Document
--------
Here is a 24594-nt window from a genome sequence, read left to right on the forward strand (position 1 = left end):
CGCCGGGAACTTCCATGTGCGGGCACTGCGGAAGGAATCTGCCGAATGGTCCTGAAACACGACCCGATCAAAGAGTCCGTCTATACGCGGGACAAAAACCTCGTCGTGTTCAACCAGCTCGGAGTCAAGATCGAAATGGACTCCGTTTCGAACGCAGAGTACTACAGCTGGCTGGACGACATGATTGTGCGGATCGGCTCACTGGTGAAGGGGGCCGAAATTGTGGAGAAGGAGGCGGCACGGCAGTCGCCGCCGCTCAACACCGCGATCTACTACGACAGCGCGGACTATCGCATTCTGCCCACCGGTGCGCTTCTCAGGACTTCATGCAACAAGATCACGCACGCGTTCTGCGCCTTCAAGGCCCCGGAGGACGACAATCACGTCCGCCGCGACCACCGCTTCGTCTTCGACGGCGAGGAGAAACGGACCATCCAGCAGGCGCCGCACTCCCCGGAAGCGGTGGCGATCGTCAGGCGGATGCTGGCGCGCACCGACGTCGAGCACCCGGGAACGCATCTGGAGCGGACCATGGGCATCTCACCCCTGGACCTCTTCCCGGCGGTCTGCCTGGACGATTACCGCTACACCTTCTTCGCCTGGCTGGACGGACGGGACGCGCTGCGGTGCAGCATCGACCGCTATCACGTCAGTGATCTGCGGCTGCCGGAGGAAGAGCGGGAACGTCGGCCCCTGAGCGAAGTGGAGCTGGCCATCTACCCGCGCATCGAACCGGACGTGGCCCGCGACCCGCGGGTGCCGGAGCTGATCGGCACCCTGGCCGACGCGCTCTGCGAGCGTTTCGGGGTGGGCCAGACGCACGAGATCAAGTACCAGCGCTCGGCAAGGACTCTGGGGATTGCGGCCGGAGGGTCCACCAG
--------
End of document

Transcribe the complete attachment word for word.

Here is a 24594-nt window from a genome sequence, read left to right on the forward strand (position 1 = left end):
CGCCGGGAACTTCCATGTGCGGGCACTGCGGAAGGAATCTGCCGAATGGTCCTGAAACACGACCCGATCAAAGAGTCCGTCTATACGCGGGACAAAAACCTCGTCGTGTTCAACCAGCTCGGAGTCAAGATCGAAATGGACTCCGTTTCGAACGCAGAGTACTACAGCTGGCTGGACGACATGATTGTGCGGATCGGCTCACTGGTGAAGGGGGCCGAAATTGTGGAGAAGGAGGCGGCACGGCAGTCGCCGCCGCTCAACACCGCGATCTACTACGACAGCGCGGACTATCGCATTCTGCCCACCGGTGCGCTTCTCAGGACTTCATGCAACAAGATCACGCACGCGTTCTGCGCCTTCAAGGCCCCGGAGGACGACAATCACGTCCGCCGCGACCACCGCTTCGTCTTCGACGGCGAGGAGAAACGGACCATCCAGCAGGCGCCGCACTCCCCGGAAGCGGTGGCGATCGTCAGGCGGATGCTGGCGCGCACCGACGTCGAGCACCCGGGAACGCATCTGGAGCGGACCATGGGCATCTCACCCCTGGACCTCTTCCCGGCGGTCTGCCTGGACGATTACCGCTACACCTTCTTCGCCTGGCTGGACGGACGGGACGCGCTGCGGTGCAGCATCGACCGCTATCACGTCAGTGATCTGCGGCTGCCGGAGGAAGAGCGGGAACGTCGGCCCCTGAGCGAAGTGGAGCTGGCCATCTACCCGCGCATCGAACCGGACGTGGCCCGCGACCCGCGGGTGCCGGAGCTGATCGGCACCCTGGCCGACGCGCTCTGCGAGCGTTTCGGGGTGGGCCAGACGCACGAGATCAAGTACCAGCGCTCGGCAAGGACTCTGGGGATTGCGGCCGGAGGGTCCACCAG